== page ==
Almost everyone has heard the saying that, “The love of money is the root of all evil.” Not only that, they will steadfastly insistent that this ‘phantom verse’ is in the Bible. I for one, thank God that these so called phantom verses are not contained in scripture.

As all rumors and lies, howver, their is typically some grain of salt to any fanatical, absurd and fabricated scripture verse. Some quote these verses in hypocrisy and some in arrocgance. So where exactly does, “The love of money is the root of all evil” come from?

But those who desire to be rich fall into temptation, into a snare, into many senseless and harmful desires that plunge people into ruin and destruction. For the love of money is a root of all kinds of evils. It is through this craving that some have wandered away from the faith and pierced themselves with many pangs.
(1 Timothy 6:9-10 ESV)

Prosperity theology (sometimes referred to as the Prosperity Gospel or Health and Wealth Gospel)is a Christian religious doctrine, which claims the Bible teaches that financial blessing is the will of God for Christians.The doctrine teaches that faith, positive speech, and donations to Christian ministries will always cause an increase in material wealth. I like to refer to Prosperety Therology as Slot-Machine Christianity.

Prosperity theology teaches that it is part of the path to Christian dominion over society, arguing that God’s promise to Israel of dominion applies to Christians today (Replacment Theology or Supersessionism Theology, other unsould heresies that wull be adessed in another article). The doctrine emphasizes the importance of personal empowerment, proposing that it is God’s will for his people to be happy. The atonement is interpreted to include removal of sickness and poverty, viewed as curses to be broken by faith. This is believed to be achieved through visualization and positive confession, which is often taught in mechanical and contractual terms. This stems from an interpretation of the Bible as a contract between God and humans: if humans have faith in God, he will deliver his promises of security and prosperity. Confessing these promises to be true is perceived as an act of faith, which God will honor. The doctrine is often based on non-traditional interpretations of the Bible, with emphasis often on the Book of Malachi.

Prosperity churches are usually directed by a sole pastor or leader, although some have developed multi-church networks that bear similarities to denominations. They typically set aside extended periods of time to teach about giving and request donations from the congregation, encouraging positive speech and faith. Some prosperity churches also teach about financial responsibility, though some journalists and academics have criticized their advice as unsound.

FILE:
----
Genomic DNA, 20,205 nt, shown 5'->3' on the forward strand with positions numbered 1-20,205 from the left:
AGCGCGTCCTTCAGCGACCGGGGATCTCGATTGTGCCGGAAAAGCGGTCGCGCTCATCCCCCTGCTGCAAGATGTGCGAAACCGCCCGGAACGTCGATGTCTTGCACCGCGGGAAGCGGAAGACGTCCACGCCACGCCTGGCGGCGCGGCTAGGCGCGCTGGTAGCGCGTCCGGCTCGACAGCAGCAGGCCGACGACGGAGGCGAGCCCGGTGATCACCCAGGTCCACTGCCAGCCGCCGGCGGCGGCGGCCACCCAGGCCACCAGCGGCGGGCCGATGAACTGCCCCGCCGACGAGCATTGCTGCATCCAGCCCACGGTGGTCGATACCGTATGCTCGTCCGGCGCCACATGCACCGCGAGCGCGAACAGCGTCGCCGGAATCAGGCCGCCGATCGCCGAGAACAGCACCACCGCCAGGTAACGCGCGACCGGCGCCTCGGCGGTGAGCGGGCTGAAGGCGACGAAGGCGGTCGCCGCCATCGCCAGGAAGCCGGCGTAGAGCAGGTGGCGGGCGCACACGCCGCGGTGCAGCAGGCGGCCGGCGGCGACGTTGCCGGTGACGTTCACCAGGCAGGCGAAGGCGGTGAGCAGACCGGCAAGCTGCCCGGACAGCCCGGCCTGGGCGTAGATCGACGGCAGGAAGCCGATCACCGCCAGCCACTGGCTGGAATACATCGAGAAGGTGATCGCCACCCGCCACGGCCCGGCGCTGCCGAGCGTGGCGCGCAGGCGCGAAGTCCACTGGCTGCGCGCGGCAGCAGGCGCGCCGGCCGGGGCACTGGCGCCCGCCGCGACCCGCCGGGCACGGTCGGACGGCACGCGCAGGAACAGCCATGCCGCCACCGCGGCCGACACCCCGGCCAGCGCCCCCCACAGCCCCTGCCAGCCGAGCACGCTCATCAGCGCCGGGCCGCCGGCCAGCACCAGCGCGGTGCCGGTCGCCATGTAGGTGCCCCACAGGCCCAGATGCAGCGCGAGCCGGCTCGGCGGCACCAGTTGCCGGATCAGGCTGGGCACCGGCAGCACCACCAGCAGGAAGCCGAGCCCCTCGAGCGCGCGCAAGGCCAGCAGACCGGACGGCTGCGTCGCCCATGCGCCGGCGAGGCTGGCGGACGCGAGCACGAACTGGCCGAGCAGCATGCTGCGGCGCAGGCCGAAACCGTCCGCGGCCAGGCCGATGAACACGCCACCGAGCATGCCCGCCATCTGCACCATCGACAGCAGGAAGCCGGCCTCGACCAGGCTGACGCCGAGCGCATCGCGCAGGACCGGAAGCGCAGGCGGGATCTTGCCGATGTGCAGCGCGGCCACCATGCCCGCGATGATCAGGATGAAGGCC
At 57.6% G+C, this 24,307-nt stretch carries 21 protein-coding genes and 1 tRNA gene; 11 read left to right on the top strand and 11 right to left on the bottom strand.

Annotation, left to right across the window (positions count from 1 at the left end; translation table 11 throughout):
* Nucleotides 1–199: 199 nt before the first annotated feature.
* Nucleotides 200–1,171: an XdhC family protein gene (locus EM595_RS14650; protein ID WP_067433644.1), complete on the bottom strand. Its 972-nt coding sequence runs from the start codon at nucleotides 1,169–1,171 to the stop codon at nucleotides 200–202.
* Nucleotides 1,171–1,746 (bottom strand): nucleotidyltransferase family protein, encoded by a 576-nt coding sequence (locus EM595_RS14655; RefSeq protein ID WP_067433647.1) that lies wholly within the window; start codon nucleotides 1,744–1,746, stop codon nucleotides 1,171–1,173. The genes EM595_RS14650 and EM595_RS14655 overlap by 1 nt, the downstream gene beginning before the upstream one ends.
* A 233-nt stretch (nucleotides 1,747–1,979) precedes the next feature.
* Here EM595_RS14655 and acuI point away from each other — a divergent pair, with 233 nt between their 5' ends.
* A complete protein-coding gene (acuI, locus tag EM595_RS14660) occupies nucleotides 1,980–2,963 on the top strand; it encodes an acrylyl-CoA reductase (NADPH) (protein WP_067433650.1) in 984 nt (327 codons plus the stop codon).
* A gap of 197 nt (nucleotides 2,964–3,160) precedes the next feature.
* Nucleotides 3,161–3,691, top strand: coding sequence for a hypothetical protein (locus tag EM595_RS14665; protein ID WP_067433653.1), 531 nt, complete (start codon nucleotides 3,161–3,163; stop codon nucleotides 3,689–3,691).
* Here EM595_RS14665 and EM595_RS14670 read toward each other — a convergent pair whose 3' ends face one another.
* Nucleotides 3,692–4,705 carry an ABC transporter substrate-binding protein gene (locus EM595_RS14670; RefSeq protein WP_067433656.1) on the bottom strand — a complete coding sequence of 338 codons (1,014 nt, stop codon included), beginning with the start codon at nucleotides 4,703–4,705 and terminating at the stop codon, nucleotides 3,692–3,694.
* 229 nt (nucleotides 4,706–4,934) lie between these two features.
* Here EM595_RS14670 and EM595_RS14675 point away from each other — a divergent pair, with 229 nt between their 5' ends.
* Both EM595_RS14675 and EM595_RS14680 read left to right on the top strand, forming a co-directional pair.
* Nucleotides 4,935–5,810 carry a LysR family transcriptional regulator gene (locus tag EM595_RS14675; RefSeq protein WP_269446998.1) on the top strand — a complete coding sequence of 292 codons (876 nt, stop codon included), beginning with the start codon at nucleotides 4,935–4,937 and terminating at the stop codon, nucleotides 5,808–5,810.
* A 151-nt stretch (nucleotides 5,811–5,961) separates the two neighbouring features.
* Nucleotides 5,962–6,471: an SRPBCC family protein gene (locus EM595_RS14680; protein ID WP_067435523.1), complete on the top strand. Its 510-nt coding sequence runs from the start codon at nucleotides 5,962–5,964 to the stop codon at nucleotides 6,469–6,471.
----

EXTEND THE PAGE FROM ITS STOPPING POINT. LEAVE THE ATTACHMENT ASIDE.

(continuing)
Prosperity Theolgy hangs most of its doctrines on one verse, “Then once more you shall see the distinction between the righteous and the wicked, between one who serves God and one who does not serve him (Malachi 3:18 ESV).”

Of course, for every concept there is a negative or reverse concept, and that brings us to Poverty Theology.

The basic idea of Poverty Therology is that wealth is wrong and poverty right. In many cases, it also includes the idea that voluntary poverty is a special class of moral excellence. Poverty Theoulogy is a lifestyle philosophy characterized by the denial of the flesh, especially in the form of basic material pleasures (food, shelter, possessions, etc.). It is called Poverty YTheology because its proponents subject themselves to poverty for theological reasons, namely, the imitation of Christ (Colossians 1:24), amd the conflict between the spirit and flesh (Galatians 5:16-26). Historically, ascetics have done things like renouncing material possessions, begging for food, living in solitude, even beating their own bodies. At its worst, Poverty Theology is accompanied by an unbiblical merit theology. At its best, it is a spiritual discipline undertaken in response to the gospel of grace.

Sadly, much of the teaching about stewarding one’s treasure is prone to either poverty or prosperity theology. Poverty theology considers those who are poor to be more righteous than those who are rich; it honors those who choose to live in poverty as particularly devoted to God. Conversely, prosperity theology considers those who are rich to be more righteous than those who are poor; it honors those who are affluent as being rewarded by God because of their faith. In fact, both poverty and prosperity theology are half-truths because the Bible speaks of four ways in which treasure can be stewarded (Doctrine, Mark Driscoll and Gerry Breshears, pg.388-391).